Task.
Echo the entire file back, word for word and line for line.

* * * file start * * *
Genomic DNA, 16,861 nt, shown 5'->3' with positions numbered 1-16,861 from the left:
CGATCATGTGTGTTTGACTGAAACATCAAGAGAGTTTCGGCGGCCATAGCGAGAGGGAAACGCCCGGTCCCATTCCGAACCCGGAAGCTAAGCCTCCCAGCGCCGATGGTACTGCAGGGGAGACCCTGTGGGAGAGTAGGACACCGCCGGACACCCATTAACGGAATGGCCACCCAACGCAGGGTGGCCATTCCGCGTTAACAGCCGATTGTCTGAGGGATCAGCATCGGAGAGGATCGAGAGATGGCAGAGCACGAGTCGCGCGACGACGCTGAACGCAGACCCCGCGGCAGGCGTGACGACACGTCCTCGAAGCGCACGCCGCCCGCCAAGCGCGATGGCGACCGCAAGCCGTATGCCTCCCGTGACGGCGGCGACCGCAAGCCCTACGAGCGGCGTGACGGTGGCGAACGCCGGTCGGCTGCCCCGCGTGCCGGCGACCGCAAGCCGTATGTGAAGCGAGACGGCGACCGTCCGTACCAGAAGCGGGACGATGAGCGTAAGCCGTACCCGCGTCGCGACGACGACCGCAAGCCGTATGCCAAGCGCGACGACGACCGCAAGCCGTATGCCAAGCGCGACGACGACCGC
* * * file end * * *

Genomic DNA, 16,861 nt, shown 5'->3' with positions numbered 1-16,861 from the left:
CGATCATGTGTGTTTGACTGAAACATCAAGAGAGTTTCGGCGGCCATAGCGAGAGGGAAACGCCCGGTCCCATTCCGAACCCGGAAGCTAAGCCTCCCAGCGCCGATGGTACTGCAGGGGAGACCCTGTGGGAGAGTAGGACACCGCCGGACACCCATTAACGGAATGGCCACCCAACGCAGGGTGGCCATTCCGCGTTAACAGCCGATTGTCTGAGGGATCAGCATCGGAGAGGATCGAGAGATGGCAGAGCACGAGTCGCGCGACGACGCTGAACGCAGACCCCGCGGCAGGCGTGACGACACGTCCTCGAAGCGCACGCCGCCCGCCAAGCGCGATGGCGACCGCAAGCCGTATGCCTCCCGTGACGGCGGCGACCGCAAGCCCTACGAGCGGCGTGACGGTGGCGAACGCCGGTCGGCTGCCCCGCGTGCCGGCGACCGCAAGCCGTATGTGAAGCGAGACGGCGACCGTCCGTACCAGAAGCGGGACGATGAGCGTAAGCCGTACCCGCGTCGCGACGACGACCGCAAGCCGTATGCCAAGCGCGACGACGACCGCAAGCCGTATGCCAAGCGCGACGACGACCGC